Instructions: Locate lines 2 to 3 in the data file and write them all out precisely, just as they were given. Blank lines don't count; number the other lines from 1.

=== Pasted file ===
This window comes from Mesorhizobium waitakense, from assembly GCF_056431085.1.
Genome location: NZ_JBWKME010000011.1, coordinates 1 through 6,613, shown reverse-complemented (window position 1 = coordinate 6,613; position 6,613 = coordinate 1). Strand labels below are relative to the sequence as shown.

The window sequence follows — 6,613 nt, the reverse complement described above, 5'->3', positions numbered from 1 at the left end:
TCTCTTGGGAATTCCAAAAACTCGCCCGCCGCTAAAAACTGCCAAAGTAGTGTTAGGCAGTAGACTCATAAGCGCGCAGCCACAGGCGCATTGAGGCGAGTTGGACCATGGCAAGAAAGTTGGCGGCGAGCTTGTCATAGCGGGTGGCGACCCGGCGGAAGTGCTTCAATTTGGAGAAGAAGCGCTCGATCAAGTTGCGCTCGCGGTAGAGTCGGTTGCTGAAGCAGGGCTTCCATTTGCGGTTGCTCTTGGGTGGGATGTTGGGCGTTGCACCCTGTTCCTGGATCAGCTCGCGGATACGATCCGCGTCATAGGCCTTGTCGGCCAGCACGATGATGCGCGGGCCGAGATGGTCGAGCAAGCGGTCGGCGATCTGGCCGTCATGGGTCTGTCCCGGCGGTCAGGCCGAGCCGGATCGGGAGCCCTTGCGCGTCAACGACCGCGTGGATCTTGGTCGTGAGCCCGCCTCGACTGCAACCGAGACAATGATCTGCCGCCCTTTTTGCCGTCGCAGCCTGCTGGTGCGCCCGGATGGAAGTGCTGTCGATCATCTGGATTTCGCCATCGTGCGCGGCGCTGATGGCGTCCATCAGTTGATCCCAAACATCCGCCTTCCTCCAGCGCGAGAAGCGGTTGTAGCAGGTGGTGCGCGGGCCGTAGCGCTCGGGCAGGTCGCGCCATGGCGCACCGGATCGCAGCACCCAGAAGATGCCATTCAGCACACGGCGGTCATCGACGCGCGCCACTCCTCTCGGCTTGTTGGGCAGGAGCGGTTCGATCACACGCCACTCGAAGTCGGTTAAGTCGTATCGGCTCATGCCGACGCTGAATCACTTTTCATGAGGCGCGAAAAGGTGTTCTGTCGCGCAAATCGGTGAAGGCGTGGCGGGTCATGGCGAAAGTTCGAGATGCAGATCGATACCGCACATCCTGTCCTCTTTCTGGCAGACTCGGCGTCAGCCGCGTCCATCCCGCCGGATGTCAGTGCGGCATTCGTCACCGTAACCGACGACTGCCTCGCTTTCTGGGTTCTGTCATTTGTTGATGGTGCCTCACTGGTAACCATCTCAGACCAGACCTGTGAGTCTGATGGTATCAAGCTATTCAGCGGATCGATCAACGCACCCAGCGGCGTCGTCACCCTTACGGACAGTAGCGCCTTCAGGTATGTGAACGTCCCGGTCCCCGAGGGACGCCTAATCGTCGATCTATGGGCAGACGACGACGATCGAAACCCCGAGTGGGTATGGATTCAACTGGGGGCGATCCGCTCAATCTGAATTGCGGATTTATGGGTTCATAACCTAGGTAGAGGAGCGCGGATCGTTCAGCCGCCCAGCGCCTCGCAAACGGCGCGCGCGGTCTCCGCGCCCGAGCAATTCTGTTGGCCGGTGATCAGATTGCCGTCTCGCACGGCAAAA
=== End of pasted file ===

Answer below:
Genome location: NZ_JBWKME010000011.1, coordinates 1 through 6,613, shown reverse-complemented (window position 1 = coordinate 6,613; position 6,613 = coordinate 1). Strand labels below are relative to the sequence as shown.

The window sequence follows — 6,613 nt, the reverse complement described above, 5'->3', positions numbered from 1 at the left end: